Enjoy taking care of school and yourself. Then enjoy your time with your boyfriend.
    Don't get your wires crossed though.
    All this seems very heightened because you're 19 and life is fairly intense. Take it slow, take it easy and take care of yourself.
    If you feel suicidal, go to your school's counseling center and talk to a therapist and get help. You need objective support. Good luck.

    Like 3 People
    Reply
  • TruthBringer

    I've been in a similar situation, only the difference was racial differences, not religious differences. I've been the guy who was discriminated against for my race. Long story short, I ended the relationship for multiple reasons and the discrimination from her family side was definitely one of them.

    As a Dutchman who grew up with Muslims and non-Muslims alike, I have managed to get good insights into their way of thinking and the way of thinking of Christians and non-Christians here in the west. All I can say is, as much as prejudice your parents are, I suggest you not compromise your relationship with them. Just let the relationship lead it's destined path. Either it will work out, or it won't. But don't ever drop family for the sake of someone who you are not certain that they would stay in your life.

    When it comes to your boyfriend, you can never know if he won't get tired of being discriminated against. No man of value and self-respect will tolerate this kind of prejudice from anyone, not even the family of his significant other. So you cannot be sure that he won't one day tell you: "Sorry, I can't take it anymore". And as someone who has been in a similar situation, I can tell you how debilitating it feels to be judged and not accepted for such reasons.

    When people tell you you're 19 and shouldn't be worrying about this as much, they are actually right. Maybe things will work out with him, if not, then it will work out with someone else. And perhaps with someone who your parents are okay with. But that doesn't matter now. Maybe your parents will come around one day, maybe they won't. What matters now is you focus on your relationship and see to it that it has a strong foundation, and not something that will end as soon as the honeymoon phase has passed.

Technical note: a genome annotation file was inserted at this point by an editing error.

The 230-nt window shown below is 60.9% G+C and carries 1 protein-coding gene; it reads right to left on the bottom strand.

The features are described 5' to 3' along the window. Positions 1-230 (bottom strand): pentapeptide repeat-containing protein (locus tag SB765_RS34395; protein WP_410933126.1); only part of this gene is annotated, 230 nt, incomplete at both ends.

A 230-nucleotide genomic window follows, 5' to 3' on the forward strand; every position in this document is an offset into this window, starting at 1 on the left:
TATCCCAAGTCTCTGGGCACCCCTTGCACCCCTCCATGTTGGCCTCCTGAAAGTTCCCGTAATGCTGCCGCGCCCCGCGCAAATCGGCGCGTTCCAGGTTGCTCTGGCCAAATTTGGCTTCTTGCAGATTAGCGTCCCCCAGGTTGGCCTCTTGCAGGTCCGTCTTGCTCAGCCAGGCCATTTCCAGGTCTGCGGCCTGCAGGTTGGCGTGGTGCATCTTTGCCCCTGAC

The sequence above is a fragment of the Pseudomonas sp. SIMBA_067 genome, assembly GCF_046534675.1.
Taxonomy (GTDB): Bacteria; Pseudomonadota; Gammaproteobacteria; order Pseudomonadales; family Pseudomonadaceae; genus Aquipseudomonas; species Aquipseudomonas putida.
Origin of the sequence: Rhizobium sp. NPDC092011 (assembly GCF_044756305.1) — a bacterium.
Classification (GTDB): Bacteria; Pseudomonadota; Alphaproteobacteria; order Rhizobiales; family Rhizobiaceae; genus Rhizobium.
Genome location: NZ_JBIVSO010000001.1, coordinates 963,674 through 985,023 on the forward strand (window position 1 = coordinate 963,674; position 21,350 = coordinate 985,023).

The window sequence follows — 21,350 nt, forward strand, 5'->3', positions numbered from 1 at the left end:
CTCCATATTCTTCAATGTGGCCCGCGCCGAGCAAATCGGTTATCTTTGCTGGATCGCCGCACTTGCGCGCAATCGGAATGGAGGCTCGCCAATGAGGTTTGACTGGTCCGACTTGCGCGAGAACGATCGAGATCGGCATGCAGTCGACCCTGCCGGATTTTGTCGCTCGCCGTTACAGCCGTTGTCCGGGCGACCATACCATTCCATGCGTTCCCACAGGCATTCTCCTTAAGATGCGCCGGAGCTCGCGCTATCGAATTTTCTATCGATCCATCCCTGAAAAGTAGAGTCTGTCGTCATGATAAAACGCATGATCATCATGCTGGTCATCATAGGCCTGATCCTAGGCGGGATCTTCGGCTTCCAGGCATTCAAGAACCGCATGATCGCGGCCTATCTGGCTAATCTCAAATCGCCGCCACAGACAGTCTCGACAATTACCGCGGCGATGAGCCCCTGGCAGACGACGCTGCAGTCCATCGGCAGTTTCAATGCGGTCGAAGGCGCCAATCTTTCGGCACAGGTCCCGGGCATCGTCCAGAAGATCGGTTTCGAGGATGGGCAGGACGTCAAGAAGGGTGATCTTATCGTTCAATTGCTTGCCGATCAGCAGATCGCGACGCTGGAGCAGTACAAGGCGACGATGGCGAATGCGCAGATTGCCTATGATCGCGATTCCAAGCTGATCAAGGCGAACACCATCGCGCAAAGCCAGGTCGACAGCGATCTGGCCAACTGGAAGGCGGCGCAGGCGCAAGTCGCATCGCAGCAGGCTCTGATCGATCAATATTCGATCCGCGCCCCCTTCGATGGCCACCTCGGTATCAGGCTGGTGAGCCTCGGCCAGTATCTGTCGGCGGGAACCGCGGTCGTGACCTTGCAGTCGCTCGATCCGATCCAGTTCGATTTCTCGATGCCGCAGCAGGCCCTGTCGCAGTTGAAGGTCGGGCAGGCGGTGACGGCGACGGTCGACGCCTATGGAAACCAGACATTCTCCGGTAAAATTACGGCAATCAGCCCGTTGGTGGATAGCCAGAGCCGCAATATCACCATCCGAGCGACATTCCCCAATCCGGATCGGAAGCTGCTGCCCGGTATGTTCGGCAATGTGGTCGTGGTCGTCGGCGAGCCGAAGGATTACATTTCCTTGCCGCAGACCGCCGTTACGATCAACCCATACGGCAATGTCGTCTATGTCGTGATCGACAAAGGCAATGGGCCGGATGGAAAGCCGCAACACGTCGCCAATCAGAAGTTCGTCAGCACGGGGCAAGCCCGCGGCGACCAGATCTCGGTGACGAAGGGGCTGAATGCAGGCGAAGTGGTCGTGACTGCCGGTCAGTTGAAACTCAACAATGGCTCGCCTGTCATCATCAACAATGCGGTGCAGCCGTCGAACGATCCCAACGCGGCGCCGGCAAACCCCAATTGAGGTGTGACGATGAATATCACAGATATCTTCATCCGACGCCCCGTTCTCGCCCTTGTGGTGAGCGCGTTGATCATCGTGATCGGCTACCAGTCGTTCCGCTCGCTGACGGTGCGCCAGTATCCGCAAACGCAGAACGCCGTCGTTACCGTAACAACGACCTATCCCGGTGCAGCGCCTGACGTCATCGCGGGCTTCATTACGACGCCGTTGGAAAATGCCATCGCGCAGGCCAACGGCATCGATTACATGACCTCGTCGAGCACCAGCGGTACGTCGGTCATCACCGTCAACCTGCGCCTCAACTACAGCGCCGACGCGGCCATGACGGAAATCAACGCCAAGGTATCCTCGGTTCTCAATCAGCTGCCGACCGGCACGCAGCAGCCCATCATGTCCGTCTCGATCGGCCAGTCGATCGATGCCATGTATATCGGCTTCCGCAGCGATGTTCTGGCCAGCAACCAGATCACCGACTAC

Like 2 People
    Reply
    • Thank you for your advice, I really appreciate it :)

    • @tallandsweet Best of luck to you. Hope things work out. Make sure you keep communicating with your boyfriend, especially when it comes to your parents. That's something my ex failed to do. She held information away from me afraid to lose me. Don't repeat her mistake

    • I think communication really is key, he knows about everything when it comes to my parents and my life in general :)

      I also told him each insult they had made about him, so he knows what he's up against (eventually, I mean, they won't meet him right now LOL).

      Thanks again, that really helped

  • KneeDragger

    Well, I didn’t read all the replies, but it looks like I’ll be the odd guy out. And please, please take this for what it is, a married dude with three daughters (all under ten, so I’ll see them change as they grow-up) right now, hopefully I’ll be blessed with more in the future.

    Emotions change, there is no doubt about that. Parents in my experience always love their kids, sometimes they don’t always love the choices made by their kids and sometimes the parents don’t always make the best choices. However, you do need to realize they believe they have your best interest at heart. After all they are probably twice your age, so they have twice the life experience you have. With the internet and twenty-four-hour news, big sad and extremely emotional stories sell. Recently there have been numerous articles and stories of young ladies taken by Muslim extremists and they have done horrible things to these young girls. Often the young ladies are lost forever, and their futures appear completely unknown and as a parent, that would scare the absolute crap out of me because there is nothing I could actively do.